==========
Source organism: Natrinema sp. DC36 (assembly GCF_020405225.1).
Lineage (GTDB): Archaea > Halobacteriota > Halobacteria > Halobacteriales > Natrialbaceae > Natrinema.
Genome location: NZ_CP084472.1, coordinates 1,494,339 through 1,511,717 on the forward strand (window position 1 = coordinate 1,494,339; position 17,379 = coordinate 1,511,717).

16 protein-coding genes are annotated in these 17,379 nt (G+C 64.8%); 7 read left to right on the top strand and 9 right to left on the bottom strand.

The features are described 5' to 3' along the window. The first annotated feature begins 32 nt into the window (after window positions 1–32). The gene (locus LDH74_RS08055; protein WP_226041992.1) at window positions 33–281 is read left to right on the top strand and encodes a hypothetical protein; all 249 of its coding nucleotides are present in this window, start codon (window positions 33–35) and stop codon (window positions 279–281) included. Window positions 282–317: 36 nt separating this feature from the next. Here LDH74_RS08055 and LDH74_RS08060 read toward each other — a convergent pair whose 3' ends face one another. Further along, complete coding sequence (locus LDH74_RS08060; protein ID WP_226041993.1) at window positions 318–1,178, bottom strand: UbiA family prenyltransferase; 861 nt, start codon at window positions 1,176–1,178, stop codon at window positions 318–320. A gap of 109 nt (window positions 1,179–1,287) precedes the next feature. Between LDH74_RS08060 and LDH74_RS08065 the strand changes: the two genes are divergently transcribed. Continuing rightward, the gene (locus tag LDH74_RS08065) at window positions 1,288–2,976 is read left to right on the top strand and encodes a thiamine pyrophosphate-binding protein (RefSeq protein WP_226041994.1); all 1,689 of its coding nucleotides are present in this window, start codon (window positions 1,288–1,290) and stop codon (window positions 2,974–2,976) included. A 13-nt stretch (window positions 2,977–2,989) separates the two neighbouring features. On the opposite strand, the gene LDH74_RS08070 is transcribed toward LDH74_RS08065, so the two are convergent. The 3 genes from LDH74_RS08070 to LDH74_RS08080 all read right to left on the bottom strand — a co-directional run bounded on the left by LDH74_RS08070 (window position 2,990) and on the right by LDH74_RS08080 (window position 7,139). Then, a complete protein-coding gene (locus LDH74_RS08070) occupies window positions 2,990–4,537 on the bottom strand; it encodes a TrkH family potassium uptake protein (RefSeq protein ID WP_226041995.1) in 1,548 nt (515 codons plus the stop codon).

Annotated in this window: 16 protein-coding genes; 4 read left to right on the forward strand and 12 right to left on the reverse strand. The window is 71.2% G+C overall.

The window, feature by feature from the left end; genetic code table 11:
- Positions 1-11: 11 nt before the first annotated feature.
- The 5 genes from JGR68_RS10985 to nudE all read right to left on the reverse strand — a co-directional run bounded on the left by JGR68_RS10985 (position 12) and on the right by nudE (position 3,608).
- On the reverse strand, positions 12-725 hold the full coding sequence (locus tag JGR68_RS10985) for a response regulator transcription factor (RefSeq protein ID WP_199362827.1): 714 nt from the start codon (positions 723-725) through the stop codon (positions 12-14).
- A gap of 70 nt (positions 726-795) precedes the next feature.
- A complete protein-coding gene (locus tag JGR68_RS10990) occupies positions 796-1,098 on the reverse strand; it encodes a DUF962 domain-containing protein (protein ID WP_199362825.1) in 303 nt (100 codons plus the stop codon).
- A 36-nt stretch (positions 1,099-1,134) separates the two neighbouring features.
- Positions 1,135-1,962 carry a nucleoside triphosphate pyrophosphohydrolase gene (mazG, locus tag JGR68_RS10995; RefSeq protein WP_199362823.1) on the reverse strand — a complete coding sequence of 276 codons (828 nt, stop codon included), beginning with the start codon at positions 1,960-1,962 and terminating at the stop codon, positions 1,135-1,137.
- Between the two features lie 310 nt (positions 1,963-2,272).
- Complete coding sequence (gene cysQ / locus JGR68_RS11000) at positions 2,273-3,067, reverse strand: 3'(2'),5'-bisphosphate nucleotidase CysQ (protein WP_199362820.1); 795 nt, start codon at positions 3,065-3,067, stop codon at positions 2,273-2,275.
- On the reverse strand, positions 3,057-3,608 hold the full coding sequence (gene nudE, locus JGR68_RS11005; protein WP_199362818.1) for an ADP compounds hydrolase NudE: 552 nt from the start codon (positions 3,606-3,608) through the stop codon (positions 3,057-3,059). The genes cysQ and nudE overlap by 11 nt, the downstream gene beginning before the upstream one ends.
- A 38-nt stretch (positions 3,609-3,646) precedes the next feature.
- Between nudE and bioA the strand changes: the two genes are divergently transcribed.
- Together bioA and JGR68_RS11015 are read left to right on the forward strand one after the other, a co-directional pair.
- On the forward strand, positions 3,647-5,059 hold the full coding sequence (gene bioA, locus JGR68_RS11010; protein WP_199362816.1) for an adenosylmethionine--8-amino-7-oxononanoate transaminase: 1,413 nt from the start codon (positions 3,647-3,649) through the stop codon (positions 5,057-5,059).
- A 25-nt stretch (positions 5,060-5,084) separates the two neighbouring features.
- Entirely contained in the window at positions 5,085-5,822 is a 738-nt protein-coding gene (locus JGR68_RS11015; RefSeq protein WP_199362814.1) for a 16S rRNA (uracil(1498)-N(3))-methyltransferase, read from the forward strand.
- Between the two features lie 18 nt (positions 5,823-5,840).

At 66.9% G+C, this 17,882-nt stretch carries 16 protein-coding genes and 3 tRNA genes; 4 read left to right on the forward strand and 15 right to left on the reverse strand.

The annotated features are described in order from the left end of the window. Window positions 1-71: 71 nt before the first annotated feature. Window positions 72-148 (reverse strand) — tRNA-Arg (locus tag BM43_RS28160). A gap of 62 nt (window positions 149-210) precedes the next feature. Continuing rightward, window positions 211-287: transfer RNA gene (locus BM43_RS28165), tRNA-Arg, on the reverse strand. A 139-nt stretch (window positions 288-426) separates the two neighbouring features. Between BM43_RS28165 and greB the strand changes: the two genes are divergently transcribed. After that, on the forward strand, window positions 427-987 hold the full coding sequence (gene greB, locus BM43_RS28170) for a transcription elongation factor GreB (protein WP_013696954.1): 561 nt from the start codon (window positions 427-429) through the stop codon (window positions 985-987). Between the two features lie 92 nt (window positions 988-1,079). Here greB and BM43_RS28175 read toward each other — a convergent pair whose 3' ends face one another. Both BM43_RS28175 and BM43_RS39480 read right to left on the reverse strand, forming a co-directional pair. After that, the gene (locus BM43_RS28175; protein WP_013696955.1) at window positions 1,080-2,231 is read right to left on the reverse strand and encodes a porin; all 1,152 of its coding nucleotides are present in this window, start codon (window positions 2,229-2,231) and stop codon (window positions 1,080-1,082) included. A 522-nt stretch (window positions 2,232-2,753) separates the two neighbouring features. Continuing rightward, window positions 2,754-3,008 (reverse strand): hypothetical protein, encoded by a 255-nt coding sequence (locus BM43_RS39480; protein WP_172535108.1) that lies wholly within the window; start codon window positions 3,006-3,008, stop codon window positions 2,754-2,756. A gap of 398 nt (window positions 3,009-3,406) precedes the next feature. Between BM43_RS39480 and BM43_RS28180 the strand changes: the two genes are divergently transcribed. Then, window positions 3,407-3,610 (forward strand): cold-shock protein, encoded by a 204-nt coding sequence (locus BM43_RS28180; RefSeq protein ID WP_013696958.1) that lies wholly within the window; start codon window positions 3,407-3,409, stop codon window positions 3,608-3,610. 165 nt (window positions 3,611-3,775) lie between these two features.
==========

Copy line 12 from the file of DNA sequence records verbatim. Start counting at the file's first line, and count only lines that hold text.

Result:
- A complete protein-coding gene (locus tag JGR68_RS10990) occupies positions 796-1,098 on the reverse strand; it encodes a DUF962 domain-containing protein (protein ID WP_199362825.1) in 303 nt (100 codons plus the stop codon).